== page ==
Biden’s agenda to Build Back Better secures future for Generation Z

OPINION: With key votes coming soon on the proposed budget bill and the infrastructure bill, engaging Generation Z can make the difference in creating public pressure to pass both bills

We showed up in November. Young people voted and we made a difference.

In most elections what you usually hear is “if only young people would get out and vote.” In November, we did just that. It is estimated that 52% to 55% of young people, ages 18 to 29, showed up and used their vote as their voice in the election. In 2016, it is estimated that only 42% to 44% of young people did. 

Now, some of the increase in voter turnout in 18 to 29 year olds is that the 2020 election was the first time that Generation Z was eligible to vote. An NBC exit poll from the 2020 election found that 65% of voters ages 18 to 24 voted for President Joe Biden and Vice President Kamala Harris. There was a 34% gap between President Biden and Donald Trump among Gen Z voters. The biggest vote gap of any age grouping.

More specifically, it was young voters led by Generation Z members that provided key votes that secured victory in states like Georgia and Pennsylvania for President Biden. In particular, it was young Black, Latino, and Asian youth that gave significant percentages of our vote to President Biden and Democrats. In fact, 87% of the national Black youth vote went to President Biden.

Spelman College
A general view of “Hidden Figures” Q & A Discussion at Spelman Convocation at Spelman College on November 17, 2016 in Atlanta, Georgia. (Photo by Paras Griffin/Getty Images for 20th Century Fox)

So here we are, almost a year later and we are wondering what now. If you visit social media platforms like TikTok, Instagram, and Twitter, you will see many young Americans expressing their hopes and frustrations with the legislative process. From abortion rights, to voting rights, to climate change, to issue of race and equity, to the costs of higher education and more, young people across the nation are calling for action. 

What is not being actively discussed by young Americans, especially Generation Z, is the proposed Build Back Better Agena by President Biden and Vice President Harris. If you take a few minutes to visit the White House Build Back Better website page, you will see a policy proposal that touches on a wide variety of issues that should matter to Generation Z.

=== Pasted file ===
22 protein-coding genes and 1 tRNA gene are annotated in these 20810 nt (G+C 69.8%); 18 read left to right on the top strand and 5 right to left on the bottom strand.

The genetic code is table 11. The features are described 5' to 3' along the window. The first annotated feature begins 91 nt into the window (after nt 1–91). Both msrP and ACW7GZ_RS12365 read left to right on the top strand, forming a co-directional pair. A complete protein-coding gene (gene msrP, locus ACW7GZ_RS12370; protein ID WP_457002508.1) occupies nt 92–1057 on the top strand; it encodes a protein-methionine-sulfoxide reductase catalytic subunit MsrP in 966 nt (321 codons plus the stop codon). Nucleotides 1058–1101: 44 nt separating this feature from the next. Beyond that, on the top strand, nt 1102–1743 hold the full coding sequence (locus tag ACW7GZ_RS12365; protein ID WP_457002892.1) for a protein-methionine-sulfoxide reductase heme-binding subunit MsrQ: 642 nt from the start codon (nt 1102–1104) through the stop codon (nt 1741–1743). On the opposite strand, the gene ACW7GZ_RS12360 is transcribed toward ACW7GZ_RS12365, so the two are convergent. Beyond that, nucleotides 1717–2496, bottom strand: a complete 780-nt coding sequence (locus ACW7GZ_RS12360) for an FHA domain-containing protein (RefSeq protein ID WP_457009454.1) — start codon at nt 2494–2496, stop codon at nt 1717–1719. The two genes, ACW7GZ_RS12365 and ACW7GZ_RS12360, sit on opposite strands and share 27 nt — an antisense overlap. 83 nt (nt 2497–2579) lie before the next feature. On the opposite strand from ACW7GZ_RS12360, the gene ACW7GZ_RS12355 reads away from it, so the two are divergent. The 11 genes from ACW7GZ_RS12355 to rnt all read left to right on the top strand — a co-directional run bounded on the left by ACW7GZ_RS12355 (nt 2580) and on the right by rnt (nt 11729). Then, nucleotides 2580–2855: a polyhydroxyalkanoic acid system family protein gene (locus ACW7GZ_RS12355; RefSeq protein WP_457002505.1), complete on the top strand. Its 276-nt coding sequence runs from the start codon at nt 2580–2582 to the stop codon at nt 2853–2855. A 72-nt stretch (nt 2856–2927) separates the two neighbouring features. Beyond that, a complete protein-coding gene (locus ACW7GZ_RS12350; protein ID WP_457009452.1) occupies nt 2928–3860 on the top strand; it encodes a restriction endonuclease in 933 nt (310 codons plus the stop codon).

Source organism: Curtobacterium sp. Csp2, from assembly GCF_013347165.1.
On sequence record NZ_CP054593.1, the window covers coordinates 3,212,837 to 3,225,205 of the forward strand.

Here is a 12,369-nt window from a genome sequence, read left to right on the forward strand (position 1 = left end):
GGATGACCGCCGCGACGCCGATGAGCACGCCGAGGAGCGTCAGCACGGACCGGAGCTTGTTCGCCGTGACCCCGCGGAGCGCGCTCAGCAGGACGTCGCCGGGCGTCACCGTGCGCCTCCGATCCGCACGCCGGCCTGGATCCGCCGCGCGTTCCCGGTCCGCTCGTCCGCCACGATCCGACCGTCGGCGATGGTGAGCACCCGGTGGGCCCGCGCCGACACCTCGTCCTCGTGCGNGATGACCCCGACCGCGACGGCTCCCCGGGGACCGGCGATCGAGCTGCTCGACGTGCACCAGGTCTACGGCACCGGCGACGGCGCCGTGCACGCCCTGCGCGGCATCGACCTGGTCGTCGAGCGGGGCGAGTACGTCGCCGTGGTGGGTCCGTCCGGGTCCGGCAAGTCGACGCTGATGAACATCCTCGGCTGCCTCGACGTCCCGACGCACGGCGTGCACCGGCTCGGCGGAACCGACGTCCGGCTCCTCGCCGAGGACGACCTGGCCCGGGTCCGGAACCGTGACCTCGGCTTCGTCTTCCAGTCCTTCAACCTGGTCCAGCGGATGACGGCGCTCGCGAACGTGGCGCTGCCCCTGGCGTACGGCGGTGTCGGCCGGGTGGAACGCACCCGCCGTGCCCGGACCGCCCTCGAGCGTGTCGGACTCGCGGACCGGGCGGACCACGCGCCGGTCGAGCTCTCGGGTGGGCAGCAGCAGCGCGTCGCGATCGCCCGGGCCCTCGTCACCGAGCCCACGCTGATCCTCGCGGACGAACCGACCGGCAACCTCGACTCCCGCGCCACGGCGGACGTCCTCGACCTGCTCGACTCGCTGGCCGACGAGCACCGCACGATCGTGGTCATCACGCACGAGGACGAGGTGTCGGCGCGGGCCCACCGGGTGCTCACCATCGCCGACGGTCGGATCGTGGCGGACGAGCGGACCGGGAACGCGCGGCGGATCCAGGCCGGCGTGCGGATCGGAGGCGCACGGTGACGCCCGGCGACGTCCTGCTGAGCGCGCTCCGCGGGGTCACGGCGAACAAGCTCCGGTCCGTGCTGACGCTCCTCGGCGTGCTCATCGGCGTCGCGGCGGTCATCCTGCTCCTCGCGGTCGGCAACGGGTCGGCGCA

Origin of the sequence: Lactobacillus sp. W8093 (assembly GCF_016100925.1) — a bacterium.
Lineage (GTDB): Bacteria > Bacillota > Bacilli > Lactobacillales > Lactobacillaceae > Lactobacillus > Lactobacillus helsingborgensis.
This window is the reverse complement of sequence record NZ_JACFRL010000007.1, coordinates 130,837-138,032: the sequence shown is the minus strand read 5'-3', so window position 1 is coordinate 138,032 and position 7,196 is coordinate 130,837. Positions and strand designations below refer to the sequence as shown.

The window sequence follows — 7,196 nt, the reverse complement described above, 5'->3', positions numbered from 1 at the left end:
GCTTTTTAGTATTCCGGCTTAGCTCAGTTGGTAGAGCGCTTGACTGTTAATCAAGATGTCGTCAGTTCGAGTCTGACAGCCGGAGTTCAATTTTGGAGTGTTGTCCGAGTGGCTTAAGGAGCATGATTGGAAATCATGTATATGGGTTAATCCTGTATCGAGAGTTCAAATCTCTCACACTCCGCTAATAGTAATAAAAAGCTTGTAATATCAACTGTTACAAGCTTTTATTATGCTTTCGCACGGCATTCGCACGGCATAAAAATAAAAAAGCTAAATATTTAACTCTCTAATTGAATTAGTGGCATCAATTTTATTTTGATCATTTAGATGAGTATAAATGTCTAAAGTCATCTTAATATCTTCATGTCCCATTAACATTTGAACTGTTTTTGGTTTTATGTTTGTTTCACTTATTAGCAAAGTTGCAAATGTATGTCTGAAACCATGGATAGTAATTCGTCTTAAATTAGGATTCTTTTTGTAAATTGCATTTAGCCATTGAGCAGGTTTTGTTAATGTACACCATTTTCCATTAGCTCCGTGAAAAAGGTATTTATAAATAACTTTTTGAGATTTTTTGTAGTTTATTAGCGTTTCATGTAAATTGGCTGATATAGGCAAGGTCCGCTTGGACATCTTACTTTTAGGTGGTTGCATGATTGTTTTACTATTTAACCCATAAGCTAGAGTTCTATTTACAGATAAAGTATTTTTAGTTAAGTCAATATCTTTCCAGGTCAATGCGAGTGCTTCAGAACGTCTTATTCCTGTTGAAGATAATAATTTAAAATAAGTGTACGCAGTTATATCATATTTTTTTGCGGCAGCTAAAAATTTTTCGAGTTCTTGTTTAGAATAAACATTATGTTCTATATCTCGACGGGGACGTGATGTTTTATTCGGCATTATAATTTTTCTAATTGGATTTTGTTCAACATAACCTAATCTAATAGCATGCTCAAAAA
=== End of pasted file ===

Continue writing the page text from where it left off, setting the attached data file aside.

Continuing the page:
First, there is the proposal to help lower the costs of higher education. The proposal by President Biden would provide two years of free community college. It would increase the Pell Grant awards by $1,500, which isn’t a large amount but would definitely help. For Black members of Generation Z, there is also the commitment to invest billions into our nation’s historically Black college and universities. 

Beyond higher education there are other proposals in the Build Back Better agenda that may not specifically be a concern of Generation Z members today, but should be if we care about our future. Issues such as affordable quality childcare, making housing more affordable, lowering healthcare costs, investing in clean energy jobs, investing in teachers and schools, and long term investments in workforce training are just some of the other areas that would be addressed by this agenda.

Black college students
Photo: Adobe Stock

The question we must ask ourselves as Generation Z is why are we not talking about any of this? I understand that we care about the cost of higher education because we are in college or getting ready to start college; but we should also care about if, when we graduate, we will be able to find affordable housing and have access to affordable, quality, and culturally responsive healthcare services.

We should care about America investing and committing to clean energy today so we will have a sustainable environment for our lives and our children’s lives. We should care that when we become parents, we will have access to affordable and quality childcare services. None of these can be addressed overnight. If action is not taken now, it will be too late to address by the time we reach points in our lives that they will directly affect us.